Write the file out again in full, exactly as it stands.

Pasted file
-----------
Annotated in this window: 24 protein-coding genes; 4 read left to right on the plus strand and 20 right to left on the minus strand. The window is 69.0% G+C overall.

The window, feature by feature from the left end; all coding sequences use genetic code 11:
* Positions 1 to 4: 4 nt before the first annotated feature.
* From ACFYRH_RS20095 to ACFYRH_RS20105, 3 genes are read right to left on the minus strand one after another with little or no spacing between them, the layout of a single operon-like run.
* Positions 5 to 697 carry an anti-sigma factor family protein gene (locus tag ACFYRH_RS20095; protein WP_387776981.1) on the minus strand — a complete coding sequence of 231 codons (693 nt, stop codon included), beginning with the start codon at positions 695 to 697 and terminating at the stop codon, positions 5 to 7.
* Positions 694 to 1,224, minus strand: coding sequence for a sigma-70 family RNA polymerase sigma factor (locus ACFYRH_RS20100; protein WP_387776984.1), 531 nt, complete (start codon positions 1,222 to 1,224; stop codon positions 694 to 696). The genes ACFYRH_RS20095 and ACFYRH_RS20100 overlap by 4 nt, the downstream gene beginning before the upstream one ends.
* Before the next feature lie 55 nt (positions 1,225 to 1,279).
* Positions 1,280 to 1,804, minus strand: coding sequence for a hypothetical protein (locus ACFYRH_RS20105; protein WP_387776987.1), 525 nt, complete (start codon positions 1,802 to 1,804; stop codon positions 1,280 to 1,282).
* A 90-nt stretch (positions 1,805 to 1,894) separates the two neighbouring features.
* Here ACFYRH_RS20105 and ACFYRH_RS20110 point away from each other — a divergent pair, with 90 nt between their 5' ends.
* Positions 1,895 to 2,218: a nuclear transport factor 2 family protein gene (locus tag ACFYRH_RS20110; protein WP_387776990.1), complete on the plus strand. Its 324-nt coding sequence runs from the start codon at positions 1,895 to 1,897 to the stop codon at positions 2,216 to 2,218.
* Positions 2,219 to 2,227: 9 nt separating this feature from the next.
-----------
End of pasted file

Annotated in this window: 24 protein-coding genes; 4 read left to right on the plus strand and 20 right to left on the minus strand. The window is 69.0% G+C overall.

The window, feature by feature from the left end; all coding sequences use genetic code 11:
* Positions 1 to 4: 4 nt before the first annotated feature.
* From ACFYRH_RS20095 to ACFYRH_RS20105, 3 genes are read right to left on the minus strand one after another with little or no spacing between them, the layout of a single operon-like run.
* Positions 5 to 697 carry an anti-sigma factor family protein gene (locus tag ACFYRH_RS20095; protein WP_387776981.1) on the minus strand — a complete coding sequence of 231 codons (693 nt, stop codon included), beginning with the start codon at positions 695 to 697 and terminating at the stop codon, positions 5 to 7.
* Positions 694 to 1,224, minus strand: coding sequence for a sigma-70 family RNA polymerase sigma factor (locus ACFYRH_RS20100; protein WP_387776984.1), 531 nt, complete (start codon positions 1,222 to 1,224; stop codon positions 694 to 696). The genes ACFYRH_RS20095 and ACFYRH_RS20100 overlap by 4 nt, the downstream gene beginning before the upstream one ends.
* Before the next feature lie 55 nt (positions 1,225 to 1,279).
* Positions 1,280 to 1,804, minus strand: coding sequence for a hypothetical protein (locus ACFYRH_RS20105; protein WP_387776987.1), 525 nt, complete (start codon positions 1,802 to 1,804; stop codon positions 1,280 to 1,282).
* A 90-nt stretch (positions 1,805 to 1,894) separates the two neighbouring features.
* Here ACFYRH_RS20105 and ACFYRH_RS20110 point away from each other — a divergent pair, with 90 nt between their 5' ends.
* Positions 1,895 to 2,218: a nuclear transport factor 2 family protein gene (locus tag ACFYRH_RS20110; protein WP_387776990.1), complete on the plus strand. Its 324-nt coding sequence runs from the start codon at positions 1,895 to 1,897 to the stop codon at positions 2,216 to 2,218.
* Positions 2,219 to 2,227: 9 nt separating this feature from the next.